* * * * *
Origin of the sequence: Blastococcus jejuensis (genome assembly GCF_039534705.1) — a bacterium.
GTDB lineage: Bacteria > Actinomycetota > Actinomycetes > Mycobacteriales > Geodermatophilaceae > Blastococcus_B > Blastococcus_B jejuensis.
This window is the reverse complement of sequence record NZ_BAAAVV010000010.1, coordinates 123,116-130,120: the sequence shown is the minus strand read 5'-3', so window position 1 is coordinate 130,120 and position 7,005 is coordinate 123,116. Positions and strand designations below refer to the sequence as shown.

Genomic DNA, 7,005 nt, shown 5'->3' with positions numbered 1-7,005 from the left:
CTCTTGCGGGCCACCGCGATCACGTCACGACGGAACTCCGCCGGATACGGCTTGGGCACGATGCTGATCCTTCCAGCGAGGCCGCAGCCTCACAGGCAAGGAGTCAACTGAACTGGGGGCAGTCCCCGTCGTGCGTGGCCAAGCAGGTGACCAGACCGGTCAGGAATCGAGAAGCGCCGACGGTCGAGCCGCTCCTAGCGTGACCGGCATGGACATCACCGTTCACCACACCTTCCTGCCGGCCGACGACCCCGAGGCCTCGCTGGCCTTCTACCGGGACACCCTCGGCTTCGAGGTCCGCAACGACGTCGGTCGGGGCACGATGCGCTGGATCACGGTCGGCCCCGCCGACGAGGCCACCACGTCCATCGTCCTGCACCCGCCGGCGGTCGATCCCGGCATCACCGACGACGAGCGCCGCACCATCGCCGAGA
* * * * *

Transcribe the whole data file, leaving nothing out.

Origin of the sequence: Blastococcus jejuensis (genome assembly GCF_039534705.1) — a bacterium.
GTDB lineage: Bacteria > Actinomycetota > Actinomycetes > Mycobacteriales > Geodermatophilaceae > Blastococcus_B > Blastococcus_B jejuensis.
This window is the reverse complement of sequence record NZ_BAAAVV010000010.1, coordinates 123,116-130,120: the sequence shown is the minus strand read 5'-3', so window position 1 is coordinate 130,120 and position 7,005 is coordinate 123,116. Positions and strand designations below refer to the sequence as shown.

Genomic DNA, 7,005 nt, shown 5'->3' with positions numbered 1-7,005 from the left:
CTCTTGCGGGCCACCGCGATCACGTCACGACGGAACTCCGCCGGATACGGCTTGGGCACGATGCTGATCCTTCCAGCGAGGCCGCAGCCTCACAGGCAAGGAGTCAACTGAACTGGGGGCAGTCCCCGTCGTGCGTGGCCAAGCAGGTGACCAGACCGGTCAGGAATCGAGAAGCGCCGACGGTCGAGCCGCTCCTAGCGTGACCGGCATGGACATCACCGTTCACCACACCTTCCTGCCGGCCGACGACCCCGAGGCCTCGCTGGCCTTCTACCGGGACACCCTCGGCTTCGAGGTCCGCAACGACGTCGGTCGGGGCACGATGCGCTGGATCACGGTCGGCCCCGCCGACGAGGCCACCACGTCCATCGTCCTGCACCCGCCGGCGGTCGATCCCGGCATCACCGACGACGAGCGCCGCACCATCGCCGAGA